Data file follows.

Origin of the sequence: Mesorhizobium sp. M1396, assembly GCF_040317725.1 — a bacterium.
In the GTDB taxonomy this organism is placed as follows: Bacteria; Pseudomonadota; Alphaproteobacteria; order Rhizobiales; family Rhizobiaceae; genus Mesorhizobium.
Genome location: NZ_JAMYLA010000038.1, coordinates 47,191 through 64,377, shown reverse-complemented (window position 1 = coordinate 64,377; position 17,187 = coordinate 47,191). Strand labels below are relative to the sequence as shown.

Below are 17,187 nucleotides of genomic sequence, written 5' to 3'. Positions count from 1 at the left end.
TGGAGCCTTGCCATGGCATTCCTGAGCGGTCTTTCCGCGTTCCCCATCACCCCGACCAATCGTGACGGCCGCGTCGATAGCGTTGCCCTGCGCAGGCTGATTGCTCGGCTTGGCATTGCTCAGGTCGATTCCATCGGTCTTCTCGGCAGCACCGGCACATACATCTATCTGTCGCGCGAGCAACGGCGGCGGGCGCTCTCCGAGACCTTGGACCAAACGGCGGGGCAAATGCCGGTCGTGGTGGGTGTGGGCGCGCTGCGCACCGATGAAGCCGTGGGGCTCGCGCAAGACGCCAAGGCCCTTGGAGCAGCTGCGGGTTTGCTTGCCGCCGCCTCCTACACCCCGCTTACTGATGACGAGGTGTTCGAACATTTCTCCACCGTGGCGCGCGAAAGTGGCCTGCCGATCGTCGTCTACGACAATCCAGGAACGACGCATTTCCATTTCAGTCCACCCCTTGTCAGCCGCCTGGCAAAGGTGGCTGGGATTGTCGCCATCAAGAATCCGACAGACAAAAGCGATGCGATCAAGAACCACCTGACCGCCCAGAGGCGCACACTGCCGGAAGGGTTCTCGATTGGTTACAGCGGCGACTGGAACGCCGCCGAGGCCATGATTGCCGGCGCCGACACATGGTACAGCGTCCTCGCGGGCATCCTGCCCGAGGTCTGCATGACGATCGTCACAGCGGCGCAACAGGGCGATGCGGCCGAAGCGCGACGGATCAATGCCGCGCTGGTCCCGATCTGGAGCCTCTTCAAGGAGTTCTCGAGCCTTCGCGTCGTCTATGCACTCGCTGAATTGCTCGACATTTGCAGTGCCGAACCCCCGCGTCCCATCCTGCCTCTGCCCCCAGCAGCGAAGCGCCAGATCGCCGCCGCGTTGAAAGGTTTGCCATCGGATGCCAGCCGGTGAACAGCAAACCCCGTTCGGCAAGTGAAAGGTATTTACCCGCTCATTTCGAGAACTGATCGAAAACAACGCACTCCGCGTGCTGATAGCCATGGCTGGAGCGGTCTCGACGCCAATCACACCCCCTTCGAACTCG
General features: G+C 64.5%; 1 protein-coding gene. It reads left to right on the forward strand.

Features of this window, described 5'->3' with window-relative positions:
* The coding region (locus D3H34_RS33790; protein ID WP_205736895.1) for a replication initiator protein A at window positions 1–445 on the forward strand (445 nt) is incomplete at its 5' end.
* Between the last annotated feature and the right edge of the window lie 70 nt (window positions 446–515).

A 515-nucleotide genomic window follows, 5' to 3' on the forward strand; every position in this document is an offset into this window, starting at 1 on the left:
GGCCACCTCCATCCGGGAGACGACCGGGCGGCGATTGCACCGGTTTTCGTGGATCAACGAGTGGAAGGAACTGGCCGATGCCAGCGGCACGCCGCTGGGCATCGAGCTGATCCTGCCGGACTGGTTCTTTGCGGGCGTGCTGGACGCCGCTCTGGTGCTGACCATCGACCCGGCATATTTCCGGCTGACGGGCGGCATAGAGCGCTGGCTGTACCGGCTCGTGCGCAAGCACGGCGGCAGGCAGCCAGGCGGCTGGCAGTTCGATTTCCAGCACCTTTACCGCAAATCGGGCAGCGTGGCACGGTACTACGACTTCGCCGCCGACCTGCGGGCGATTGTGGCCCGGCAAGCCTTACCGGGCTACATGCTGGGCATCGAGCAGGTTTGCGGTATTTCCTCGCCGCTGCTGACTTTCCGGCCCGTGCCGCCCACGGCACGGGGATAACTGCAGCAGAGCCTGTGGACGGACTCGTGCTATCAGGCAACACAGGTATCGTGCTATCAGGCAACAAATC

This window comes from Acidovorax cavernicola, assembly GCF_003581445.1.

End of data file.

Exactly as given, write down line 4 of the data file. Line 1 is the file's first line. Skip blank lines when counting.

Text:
Below are 17,187 nucleotides of genomic sequence, written 5' to 3'. Positions count from 1 at the left end.